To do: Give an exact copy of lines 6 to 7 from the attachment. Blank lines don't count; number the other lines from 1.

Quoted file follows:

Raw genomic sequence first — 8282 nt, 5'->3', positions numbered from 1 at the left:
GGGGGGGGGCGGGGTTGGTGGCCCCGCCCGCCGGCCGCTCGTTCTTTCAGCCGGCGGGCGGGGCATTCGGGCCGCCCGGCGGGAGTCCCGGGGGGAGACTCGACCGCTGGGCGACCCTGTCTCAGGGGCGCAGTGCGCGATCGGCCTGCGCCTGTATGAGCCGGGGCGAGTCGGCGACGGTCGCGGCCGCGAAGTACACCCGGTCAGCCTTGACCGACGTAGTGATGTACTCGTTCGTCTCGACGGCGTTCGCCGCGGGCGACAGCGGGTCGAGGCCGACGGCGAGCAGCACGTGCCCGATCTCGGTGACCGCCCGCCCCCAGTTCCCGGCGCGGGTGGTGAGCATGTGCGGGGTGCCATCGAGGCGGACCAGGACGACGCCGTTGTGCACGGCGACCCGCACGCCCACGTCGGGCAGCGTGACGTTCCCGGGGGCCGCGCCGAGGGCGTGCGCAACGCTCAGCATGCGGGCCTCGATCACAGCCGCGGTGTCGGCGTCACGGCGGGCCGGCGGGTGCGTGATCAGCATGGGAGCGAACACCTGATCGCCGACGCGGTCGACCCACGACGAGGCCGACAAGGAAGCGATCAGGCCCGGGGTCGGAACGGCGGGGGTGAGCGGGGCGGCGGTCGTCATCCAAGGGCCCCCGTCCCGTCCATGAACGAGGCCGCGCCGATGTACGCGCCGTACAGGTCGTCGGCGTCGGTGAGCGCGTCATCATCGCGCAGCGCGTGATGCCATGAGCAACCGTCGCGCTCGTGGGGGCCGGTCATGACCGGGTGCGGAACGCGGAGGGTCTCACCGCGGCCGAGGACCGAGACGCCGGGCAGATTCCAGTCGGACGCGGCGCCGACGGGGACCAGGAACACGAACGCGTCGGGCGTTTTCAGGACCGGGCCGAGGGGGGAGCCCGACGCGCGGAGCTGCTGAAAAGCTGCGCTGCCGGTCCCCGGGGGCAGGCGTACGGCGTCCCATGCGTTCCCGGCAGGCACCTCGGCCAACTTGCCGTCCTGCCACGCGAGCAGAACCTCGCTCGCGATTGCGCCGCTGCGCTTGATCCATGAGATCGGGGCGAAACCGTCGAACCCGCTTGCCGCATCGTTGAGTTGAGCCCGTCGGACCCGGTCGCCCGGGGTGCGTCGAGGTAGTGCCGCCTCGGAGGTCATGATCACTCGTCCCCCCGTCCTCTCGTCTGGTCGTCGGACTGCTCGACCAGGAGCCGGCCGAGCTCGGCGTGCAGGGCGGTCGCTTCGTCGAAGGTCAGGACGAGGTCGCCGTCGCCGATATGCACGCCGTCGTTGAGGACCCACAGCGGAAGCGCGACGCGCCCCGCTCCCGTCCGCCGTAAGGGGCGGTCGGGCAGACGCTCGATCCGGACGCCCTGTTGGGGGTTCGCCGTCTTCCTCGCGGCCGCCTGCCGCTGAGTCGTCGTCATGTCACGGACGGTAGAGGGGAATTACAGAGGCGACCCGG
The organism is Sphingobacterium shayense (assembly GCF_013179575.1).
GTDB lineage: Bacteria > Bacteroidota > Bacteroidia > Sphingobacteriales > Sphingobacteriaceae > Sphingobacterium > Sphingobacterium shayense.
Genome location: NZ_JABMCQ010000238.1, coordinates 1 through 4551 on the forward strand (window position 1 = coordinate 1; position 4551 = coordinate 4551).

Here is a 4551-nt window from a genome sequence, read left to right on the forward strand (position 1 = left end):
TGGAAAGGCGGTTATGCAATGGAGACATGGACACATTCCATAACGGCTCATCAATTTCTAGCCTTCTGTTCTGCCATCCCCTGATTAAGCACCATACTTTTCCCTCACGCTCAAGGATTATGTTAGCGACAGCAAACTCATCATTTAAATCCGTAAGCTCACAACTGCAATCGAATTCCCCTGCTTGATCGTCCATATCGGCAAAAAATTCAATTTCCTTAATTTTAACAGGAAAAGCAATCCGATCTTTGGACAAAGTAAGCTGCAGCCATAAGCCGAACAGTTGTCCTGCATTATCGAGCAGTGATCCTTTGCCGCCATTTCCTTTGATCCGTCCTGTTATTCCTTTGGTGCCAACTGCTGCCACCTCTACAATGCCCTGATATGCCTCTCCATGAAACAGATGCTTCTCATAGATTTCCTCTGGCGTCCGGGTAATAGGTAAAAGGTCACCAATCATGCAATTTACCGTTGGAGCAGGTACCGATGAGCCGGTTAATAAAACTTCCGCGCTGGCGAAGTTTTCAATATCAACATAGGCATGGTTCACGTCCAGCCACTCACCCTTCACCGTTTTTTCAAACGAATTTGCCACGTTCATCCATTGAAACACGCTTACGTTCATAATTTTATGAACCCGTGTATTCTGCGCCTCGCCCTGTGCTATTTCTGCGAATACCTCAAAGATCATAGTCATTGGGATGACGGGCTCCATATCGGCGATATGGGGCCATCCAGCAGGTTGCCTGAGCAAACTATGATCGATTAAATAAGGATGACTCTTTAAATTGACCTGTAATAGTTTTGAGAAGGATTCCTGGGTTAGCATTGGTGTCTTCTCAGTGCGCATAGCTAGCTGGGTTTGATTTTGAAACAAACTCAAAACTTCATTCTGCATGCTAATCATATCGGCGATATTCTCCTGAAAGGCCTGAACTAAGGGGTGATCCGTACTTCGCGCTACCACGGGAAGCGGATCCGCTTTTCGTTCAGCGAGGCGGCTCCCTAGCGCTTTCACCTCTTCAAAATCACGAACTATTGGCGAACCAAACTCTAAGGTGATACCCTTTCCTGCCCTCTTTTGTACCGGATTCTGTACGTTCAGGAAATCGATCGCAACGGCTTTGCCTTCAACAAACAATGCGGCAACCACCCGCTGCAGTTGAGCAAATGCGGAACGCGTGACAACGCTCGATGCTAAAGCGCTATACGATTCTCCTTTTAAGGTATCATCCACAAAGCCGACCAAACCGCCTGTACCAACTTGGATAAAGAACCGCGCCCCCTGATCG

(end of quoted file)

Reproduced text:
Here is a 4551-nt window from a genome sequence, read left to right on the forward strand (position 1 = left end):
TGGAAAGGCGGTTATGCAATGGAGACATGGACACATTCCATAACGGCTCATCAATTTCTAGCCTTCTGTTCTGCCATCCCCTGATTAAGCACCATACTTTTCCCTCACGCTCAAGGATTATGTTAGCGACAGCAAACTCATCATTTAAATCCGTAAGCTCACAACTGCAATCGAATTCCCCTGCTTGATCGTCCATATCGGCAAAAAATTCAATTTCCTTAATTTTAACAGGAAAAGCAATCCGATCTTTGGACAAAGTAAGCTGCAGCCATAAGCCGAACAGTTGTCCTGCATTATCGAGCAGTGATCCTTTGCCGCCATTTCCTTTGATCCGTCCTGTTATTCCTTTGGTGCCAACTGCTGCCACCTCTACAATGCCCTGATATGCCTCTCCATGAAACAGATGCTTCTCATAGATTTCCTCTGGCGTCCGGGTAATAGGTAAAAGGTCACCAATCATGCAATTTACCGTTGGAGCAGGTACCGATGAGCCGGTTAATAAAACTTCCGCGCTGGCGAAGTTTTCAATATCAACATAGGCATGGTTCACGTCCAGCCACTCACCCTTCACCGTTTTTTCAAACGAATTTGCCACGTTCATCCATTGAAACACGCTTACGTTCATAATTTTATGAACCCGTGTATTCTGCGCCTCGCCCTGTGCTATTTCTGCGAATACCTCAAAGATCATAGTCATTGGGATGACGGGCTCCATATCGGCGATATGGGGCCATCCAGCAGGTTGCCTGAGCAAACTATGATCGATTAAATAAGGATGACTCTTTAAATTGACCTGTAATAGTTTTGAGAAGGATTCCTGGGTTAGCATTGGTGTCTTCTCAGTGCGCATAGCTAGCTGGGTTTGATTTTGAAACAAACTCAAAACTTCATTCTGCATGCTAATCATATCGGCGATATTCTCCTGAAAGGCCTGAACTAAGGGGTGATCCGTACTTCGCGCTACCACGGGAAGCGGATCCGCTTTTCGTTCAGCGAGGCGGCTCCCTAGCGCTTTCACCTCTTCAAAATCACGAACTATTGGCGAACCAAACTCTAAGGTGATACCCTTTCCTGCCCTCTTTTGTACCGGATTCTGTACGTTCAGGAAATCGATCGCAACGGCTTTGCCTTCAACAAACAATGCGGCAACCACCCGCTGCAGTTGAGCAAATGCGGAACGCGTGACAACGCTCGATGCTAAAGCGCTATACGATTCTCCTTTTAAGGTATCATCCACAAAGCCGACCAAACCGCCTGTACCAACTTGGATAAAGAACCGCGCCCCCTGATCG